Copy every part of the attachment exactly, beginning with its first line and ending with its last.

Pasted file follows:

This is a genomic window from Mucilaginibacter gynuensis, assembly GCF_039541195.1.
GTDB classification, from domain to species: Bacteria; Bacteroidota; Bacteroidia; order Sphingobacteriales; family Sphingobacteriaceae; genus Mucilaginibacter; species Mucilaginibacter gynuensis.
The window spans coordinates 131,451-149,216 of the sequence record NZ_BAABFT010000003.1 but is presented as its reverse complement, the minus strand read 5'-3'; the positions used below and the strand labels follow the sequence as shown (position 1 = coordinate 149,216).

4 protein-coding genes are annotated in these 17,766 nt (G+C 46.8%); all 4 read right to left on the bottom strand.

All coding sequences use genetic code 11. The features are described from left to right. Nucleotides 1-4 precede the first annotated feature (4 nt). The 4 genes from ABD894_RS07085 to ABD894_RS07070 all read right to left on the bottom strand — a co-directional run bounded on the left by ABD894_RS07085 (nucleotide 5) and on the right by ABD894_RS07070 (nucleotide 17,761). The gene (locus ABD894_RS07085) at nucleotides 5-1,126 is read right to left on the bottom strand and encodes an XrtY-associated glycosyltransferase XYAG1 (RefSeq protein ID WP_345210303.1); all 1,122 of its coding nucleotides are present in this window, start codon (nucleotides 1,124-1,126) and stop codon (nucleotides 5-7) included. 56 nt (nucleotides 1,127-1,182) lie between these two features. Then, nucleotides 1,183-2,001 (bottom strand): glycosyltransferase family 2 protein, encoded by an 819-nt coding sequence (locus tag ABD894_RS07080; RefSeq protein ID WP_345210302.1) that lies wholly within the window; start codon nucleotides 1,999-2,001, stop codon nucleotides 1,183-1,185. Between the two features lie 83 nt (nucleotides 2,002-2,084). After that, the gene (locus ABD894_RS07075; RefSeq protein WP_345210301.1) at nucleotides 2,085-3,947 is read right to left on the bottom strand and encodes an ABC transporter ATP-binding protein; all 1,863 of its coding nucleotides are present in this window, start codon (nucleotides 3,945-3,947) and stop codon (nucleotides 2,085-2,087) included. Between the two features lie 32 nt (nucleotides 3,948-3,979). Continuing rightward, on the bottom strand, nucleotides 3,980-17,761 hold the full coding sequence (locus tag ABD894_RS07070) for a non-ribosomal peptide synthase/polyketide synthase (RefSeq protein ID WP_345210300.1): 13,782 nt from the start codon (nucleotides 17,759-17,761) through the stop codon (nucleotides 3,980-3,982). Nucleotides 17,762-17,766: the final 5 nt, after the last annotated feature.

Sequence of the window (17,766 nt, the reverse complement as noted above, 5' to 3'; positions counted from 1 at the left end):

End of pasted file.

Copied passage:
This is a genomic window from Mucilaginibacter gynuensis, assembly GCF_039541195.1.
GTDB classification, from domain to species: Bacteria; Bacteroidota; Bacteroidia; order Sphingobacteriales; family Sphingobacteriaceae; genus Mucilaginibacter; species Mucilaginibacter gynuensis.
The window spans coordinates 131,451-149,216 of the sequence record NZ_BAABFT010000003.1 but is presented as its reverse complement, the minus strand read 5'-3'; the positions used below and the strand labels follow the sequence as shown (position 1 = coordinate 149,216).

4 protein-coding genes are annotated in these 17,766 nt (G+C 46.8%); all 4 read right to left on the bottom strand.

All coding sequences use genetic code 11. The features are described from left to right. Nucleotides 1-4 precede the first annotated feature (4 nt). The 4 genes from ABD894_RS07085 to ABD894_RS07070 all read right to left on the bottom strand — a co-directional run bounded on the left by ABD894_RS07085 (nucleotide 5) and on the right by ABD894_RS07070 (nucleotide 17,761). The gene (locus ABD894_RS07085) at nucleotides 5-1,126 is read right to left on the bottom strand and encodes an XrtY-associated glycosyltransferase XYAG1 (RefSeq protein ID WP_345210303.1); all 1,122 of its coding nucleotides are present in this window, start codon (nucleotides 1,124-1,126) and stop codon (nucleotides 5-7) included. 56 nt (nucleotides 1,127-1,182) lie between these two features. Then, nucleotides 1,183-2,001 (bottom strand): glycosyltransferase family 2 protein, encoded by an 819-nt coding sequence (locus tag ABD894_RS07080; RefSeq protein ID WP_345210302.1) that lies wholly within the window; start codon nucleotides 1,999-2,001, stop codon nucleotides 1,183-1,185. Between the two features lie 83 nt (nucleotides 2,002-2,084). After that, the gene (locus ABD894_RS07075; RefSeq protein WP_345210301.1) at nucleotides 2,085-3,947 is read right to left on the bottom strand and encodes an ABC transporter ATP-binding protein; all 1,863 of its coding nucleotides are present in this window, start codon (nucleotides 3,945-3,947) and stop codon (nucleotides 2,085-2,087) included. Between the two features lie 32 nt (nucleotides 3,948-3,979). Continuing rightward, on the bottom strand, nucleotides 3,980-17,761 hold the full coding sequence (locus tag ABD894_RS07070) for a non-ribosomal peptide synthase/polyketide synthase (RefSeq protein ID WP_345210300.1): 13,782 nt from the start codon (nucleotides 17,759-17,761) through the stop codon (nucleotides 3,980-3,982). Nucleotides 17,762-17,766: the final 5 nt, after the last annotated feature.

Sequence of the window (17,766 nt, the reverse complement as noted above, 5' to 3'; positions counted from 1 at the left end):